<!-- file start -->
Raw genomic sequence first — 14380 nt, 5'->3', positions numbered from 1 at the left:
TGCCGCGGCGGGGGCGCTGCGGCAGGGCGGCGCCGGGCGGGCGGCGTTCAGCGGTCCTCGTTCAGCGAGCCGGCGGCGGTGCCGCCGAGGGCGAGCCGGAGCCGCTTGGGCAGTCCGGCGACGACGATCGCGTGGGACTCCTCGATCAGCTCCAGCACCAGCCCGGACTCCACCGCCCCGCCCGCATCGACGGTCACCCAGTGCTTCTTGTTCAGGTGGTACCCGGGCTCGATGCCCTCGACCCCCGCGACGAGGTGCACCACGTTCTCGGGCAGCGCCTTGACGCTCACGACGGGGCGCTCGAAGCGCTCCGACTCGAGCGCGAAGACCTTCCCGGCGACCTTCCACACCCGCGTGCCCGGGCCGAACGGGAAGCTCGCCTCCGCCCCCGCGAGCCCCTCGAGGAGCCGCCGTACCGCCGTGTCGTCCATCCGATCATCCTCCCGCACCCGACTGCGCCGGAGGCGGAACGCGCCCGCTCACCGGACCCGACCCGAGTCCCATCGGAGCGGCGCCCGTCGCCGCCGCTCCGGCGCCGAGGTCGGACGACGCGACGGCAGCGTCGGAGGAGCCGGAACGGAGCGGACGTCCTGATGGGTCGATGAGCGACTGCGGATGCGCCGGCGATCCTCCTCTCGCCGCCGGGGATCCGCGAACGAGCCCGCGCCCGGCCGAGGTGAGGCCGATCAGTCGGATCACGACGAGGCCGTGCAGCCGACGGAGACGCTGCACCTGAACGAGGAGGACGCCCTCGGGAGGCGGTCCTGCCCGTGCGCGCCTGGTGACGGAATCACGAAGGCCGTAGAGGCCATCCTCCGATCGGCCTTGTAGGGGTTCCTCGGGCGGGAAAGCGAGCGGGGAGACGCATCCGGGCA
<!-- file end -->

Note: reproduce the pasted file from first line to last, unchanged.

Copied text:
Raw genomic sequence first — 14380 nt, 5'->3', positions numbered from 1 at the left:
TGCCGCGGCGGGGGCGCTGCGGCAGGGCGGCGCCGGGCGGGCGGCGTTCAGCGGTCCTCGTTCAGCGAGCCGGCGGCGGTGCCGCCGAGGGCGAGCCGGAGCCGCTTGGGCAGTCCGGCGACGACGATCGCGTGGGACTCCTCGATCAGCTCCAGCACCAGCCCGGACTCCACCGCCCCGCCCGCATCGACGGTCACCCAGTGCTTCTTGTTCAGGTGGTACCCGGGCTCGATGCCCTCGACCCCCGCGACGAGGTGCACCACGTTCTCGGGCAGCGCCTTGACGCTCACGACGGGGCGCTCGAAGCGCTCCGACTCGAGCGCGAAGACCTTCCCGGCGACCTTCCACACCCGCGTGCCCGGGCCGAACGGGAAGCTCGCCTCCGCCCCCGCGAGCCCCTCGAGGAGCCGCCGTACCGCCGTGTCGTCCATCCGATCATCCTCCCGCACCCGACTGCGCCGGAGGCGGAACGCGCCCGCTCACCGGACCCGACCCGAGTCCCATCGGAGCGGCGCCCGTCGCCGCCGCTCCGGCGCCGAGGTCGGACGACGCGACGGCAGCGTCGGAGGAGCCGGAACGGAGCGGACGTCCTGATGGGTCGATGAGCGACTGCGGATGCGCCGGCGATCCTCCTCTCGCCGCCGGGGATCCGCGAACGAGCCCGCGCCCGGCCGAGGTGAGGCCGATCAGTCGGATCACGACGAGGCCGTGCAGCCGACGGAGACGCTGCACCTGAACGAGGAGGACGCCCTCGGGAGGCGGTCCTGCCCGTGCGCGCCTGGTGACGGAATCACGAAGGCCGTAGAGGCCATCCTCCGATCGGCCTTGTAGGGGTTCCTCGGGCGGGAAAGCGAGCGGGGAGACGCATCCGGGCA